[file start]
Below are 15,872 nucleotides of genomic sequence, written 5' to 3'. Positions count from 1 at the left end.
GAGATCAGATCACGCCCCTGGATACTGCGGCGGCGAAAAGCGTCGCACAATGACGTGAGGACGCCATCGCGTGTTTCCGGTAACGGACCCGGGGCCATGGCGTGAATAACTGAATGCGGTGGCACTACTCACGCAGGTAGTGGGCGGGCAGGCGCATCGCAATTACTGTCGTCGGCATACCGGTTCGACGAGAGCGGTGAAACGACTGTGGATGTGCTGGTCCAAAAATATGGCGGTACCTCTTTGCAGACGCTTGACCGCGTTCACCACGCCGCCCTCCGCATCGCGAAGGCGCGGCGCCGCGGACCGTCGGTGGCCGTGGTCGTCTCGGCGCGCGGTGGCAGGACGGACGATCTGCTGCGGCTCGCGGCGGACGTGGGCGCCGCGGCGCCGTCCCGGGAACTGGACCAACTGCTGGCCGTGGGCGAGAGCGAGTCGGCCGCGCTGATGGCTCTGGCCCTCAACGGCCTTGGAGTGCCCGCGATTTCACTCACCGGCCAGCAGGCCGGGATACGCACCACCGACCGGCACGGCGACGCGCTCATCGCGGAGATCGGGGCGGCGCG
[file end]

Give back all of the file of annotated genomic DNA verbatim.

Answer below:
Below are 15,872 nucleotides of genomic sequence, written 5' to 3'. Positions count from 1 at the left end.
GAGATCAGATCACGCCCCTGGATACTGCGGCGGCGAAAAGCGTCGCACAATGACGTGAGGACGCCATCGCGTGTTTCCGGTAACGGACCCGGGGCCATGGCGTGAATAACTGAATGCGGTGGCACTACTCACGCAGGTAGTGGGCGGGCAGGCGCATCGCAATTACTGTCGTCGGCATACCGGTTCGACGAGAGCGGTGAAACGACTGTGGATGTGCTGGTCCAAAAATATGGCGGTACCTCTTTGCAGACGCTTGACCGCGTTCACCACGCCGCCCTCCGCATCGCGAAGGCGCGGCGCCGCGGACCGTCGGTGGCCGTGGTCGTCTCGGCGCGCGGTGGCAGGACGGACGATCTGCTGCGGCTCGCGGCGGACGTGGGCGCCGCGGCGCCGTCCCGGGAACTGGACCAACTGCTGGCCGTGGGCGAGAGCGAGTCGGCCGCGCTGATGGCTCTGGCCCTCAACGGCCTTGGAGTGCCCGCGATTTCACTCACCGGCCAGCAGGCCGGGATACGCACCACCGACCGGCACGGCGACGCGCTCATCGCGGAGATCGGGGCGGCGCG